Job type


£15k - £80k

Typical salary

37 – 39

Hours per week

Writers produce creative work, including novels, children's books, poetry and travel and technical writing.

More info

  • Write for a living, either as a novelist, children's author, factual writer or technical writer
  • You'll need excellent writing and creative skills, attention to detail and lots of perseverance
  • Most writers are freelance and either seek work directly from publishers or try to find an agent to represent them

As a writer there are a range of different types of writing you could specialise in. You could write novels, short stories, plays, technical manuals, children's books, or focus on travel or technical writing.


  • Choosing a subject based on personal interest or given by agents or publishers
  • Coming up with themes and ideas or plots
  • Researching information using the internet, libraries and personal interviews
  • Writing and submitting your draft to a publisher, either speculatively or through an agent
  • Revising your work after getting feedback
  • Pursuing publishing opportunities

You could also write features for newspapers, magazines, radio, film or television, or you might write for social media, websites or blogs. You might also write print or online reviews on subjects like food, literature, film or theatre. 

As an established writer, you might also need to attend book signings, readings and discussions of your work, or run writing workshops. 

As a technical writer, you might write instruction manuals, procedural documents and service manuals for a wide range of products. You could also write for the internet, describing services or producing guides on how to use websites. 

As a travel writer your work might include creating guide books, features, hotel reviews or travel novels. Writing travel blogs, articles for websites and updating travel links on Facebook and Twitter might also be part of your job.


Writers are often freelance and either negotiate a set fee for each piece of work or are given royalties based on a percentage of sales. The Writers' Guild negotiates minimum rates for TV, radio, film and some theatre. Payment from a publisher for a book deal would usually be negotiated by you or your literary agent.

You'll usually be able to choose your own working hours, although you may still have to meet publishing deadlines.

You'll need

To be a successful writer you will, of course, need a high level of writing skill and talent. You'll also need to be able to come up with ideas that will sell, have good research skills, and be able to express ideas in a style suited to your intended audience.

It's also important that you have good self-discipline and motivation, perseverance and determination, confidence in your writing, and the ability to accept criticism and remain positive.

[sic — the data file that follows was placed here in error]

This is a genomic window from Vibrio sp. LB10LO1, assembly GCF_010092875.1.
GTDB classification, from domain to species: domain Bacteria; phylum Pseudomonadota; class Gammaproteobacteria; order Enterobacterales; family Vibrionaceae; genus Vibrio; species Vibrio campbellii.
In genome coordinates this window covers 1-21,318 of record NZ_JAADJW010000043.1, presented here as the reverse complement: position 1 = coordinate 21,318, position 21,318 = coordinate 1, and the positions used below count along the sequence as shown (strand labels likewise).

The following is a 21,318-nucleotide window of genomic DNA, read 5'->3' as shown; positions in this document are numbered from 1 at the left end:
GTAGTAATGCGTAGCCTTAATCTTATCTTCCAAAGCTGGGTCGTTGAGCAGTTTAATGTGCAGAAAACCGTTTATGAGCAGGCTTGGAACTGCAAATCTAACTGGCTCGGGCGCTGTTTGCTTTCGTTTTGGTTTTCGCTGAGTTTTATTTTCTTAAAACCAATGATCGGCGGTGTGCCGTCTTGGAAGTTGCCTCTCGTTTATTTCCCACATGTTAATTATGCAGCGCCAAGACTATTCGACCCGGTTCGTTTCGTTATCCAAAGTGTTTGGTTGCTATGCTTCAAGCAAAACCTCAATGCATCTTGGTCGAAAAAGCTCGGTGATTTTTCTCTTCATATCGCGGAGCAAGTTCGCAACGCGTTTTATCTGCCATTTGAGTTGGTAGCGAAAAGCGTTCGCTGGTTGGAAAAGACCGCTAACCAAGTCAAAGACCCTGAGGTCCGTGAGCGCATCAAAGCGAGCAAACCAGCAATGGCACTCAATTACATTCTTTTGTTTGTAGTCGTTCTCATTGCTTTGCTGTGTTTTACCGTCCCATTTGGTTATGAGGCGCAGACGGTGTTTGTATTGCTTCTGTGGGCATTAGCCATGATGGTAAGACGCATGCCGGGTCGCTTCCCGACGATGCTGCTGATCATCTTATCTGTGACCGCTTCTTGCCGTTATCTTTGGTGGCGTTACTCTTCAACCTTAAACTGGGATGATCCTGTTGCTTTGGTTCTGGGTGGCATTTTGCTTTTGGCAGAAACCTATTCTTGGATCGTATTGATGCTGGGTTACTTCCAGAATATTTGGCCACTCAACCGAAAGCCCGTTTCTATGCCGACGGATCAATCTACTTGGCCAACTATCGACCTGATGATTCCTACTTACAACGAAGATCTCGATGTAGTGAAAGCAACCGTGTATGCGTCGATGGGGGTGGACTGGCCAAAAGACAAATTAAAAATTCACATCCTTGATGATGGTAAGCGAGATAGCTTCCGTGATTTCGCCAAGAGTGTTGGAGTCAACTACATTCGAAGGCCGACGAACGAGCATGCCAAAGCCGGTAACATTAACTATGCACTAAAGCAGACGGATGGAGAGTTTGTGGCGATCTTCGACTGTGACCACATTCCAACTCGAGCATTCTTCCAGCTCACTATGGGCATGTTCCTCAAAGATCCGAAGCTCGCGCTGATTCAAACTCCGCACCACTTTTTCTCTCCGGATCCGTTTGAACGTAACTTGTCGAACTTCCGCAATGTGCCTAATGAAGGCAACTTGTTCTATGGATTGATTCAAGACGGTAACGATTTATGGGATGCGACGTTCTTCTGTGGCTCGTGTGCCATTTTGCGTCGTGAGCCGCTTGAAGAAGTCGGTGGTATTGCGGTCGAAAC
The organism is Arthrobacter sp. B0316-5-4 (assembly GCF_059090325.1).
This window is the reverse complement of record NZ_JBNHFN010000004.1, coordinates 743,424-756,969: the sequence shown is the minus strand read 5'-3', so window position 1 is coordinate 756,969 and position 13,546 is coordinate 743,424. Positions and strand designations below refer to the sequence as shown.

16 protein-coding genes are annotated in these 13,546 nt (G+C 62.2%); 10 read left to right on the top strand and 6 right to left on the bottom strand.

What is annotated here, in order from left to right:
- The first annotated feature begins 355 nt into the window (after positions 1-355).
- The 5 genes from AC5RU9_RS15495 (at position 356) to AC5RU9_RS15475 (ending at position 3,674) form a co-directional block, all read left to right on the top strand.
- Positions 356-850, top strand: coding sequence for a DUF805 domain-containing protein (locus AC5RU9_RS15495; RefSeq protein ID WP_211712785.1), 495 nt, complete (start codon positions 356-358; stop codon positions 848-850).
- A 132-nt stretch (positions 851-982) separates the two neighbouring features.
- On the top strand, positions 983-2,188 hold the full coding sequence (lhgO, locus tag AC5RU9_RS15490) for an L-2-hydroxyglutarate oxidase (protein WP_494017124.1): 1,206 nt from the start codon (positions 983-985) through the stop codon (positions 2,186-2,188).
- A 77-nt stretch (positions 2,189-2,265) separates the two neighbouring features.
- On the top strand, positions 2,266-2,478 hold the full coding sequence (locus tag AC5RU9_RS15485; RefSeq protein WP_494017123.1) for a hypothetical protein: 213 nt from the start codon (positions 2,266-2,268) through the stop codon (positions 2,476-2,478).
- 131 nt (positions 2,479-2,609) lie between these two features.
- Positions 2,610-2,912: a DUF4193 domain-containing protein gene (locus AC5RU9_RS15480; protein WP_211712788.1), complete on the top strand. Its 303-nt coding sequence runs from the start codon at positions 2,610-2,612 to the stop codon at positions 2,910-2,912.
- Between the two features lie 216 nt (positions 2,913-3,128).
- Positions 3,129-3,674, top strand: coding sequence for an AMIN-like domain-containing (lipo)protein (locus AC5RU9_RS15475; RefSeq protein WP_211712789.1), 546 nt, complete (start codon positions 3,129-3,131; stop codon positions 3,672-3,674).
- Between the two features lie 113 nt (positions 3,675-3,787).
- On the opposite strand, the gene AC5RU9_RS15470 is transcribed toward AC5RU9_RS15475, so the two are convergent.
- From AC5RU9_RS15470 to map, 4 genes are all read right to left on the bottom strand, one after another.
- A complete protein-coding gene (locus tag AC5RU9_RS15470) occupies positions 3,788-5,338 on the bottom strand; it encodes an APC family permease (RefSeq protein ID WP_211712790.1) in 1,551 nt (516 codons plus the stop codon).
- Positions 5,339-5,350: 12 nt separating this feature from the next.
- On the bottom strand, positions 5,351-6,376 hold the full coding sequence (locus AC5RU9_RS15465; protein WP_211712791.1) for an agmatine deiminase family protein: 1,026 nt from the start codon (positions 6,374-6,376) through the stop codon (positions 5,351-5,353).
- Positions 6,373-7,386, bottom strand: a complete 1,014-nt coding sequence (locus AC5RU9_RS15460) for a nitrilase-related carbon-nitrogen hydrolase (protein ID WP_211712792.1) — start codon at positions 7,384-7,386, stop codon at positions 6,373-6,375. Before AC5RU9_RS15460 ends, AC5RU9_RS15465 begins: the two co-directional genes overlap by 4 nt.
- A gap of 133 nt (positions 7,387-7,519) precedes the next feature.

To develop these skills, you could get a qualification like a foundation degree, higher national diploma or degree in a subject like English, creative writing, journalism or communications, but this is not essential. There are a number of other things you can do to develop your skills, find out more about the world of publishing and promote yourself, like joining a local writers' group, entering writing competitions, and blogging.

You might be able to move into becoming a technical writer for industries like engineering or pharmaceuticals if you have the relevant background and qualifications.

A background in journalism could also help you to get into travel or broadcast writing.

The first step to getting published via a traditional route is often to find an agent. If you're writing a novel, script, poetry or have a proposal for a non-fiction book there are specialist agents out there for each type of writing. Agents are important as they have established relationships with publishers and will pitch your writing for you and negotiate on your behalf. It's important to research agents and their requirements before sending them your work. The 'Writers' and Artists' website has detailed industry advice on being a writer and submitting work for publishing or self-publishing, as well as publishing the Writers' and Artists' Yearbook, which has information on literary agents, publishers, newspapers and magazines.

Increasing numbers of writers begin their careers through non-traditional routes, however. You can self-publish your work via blogs, social media, or specialist self-publishing websites that allow you to upload and format your work into an e-book or printable book. Establishing an audience for your work in this way is a good way of building your profile before approaching agents, or you may choose to continue to self-publish if this route works well for you.

Writing is a very competitive industry, but there are great opportunities for those with the talent and persistence to build an audience for their work.


You could self-publish, in traditional print format, online or through e-books. You might be able to promote your work by entering literary competitions, become a book critic or teach creative writing in colleges.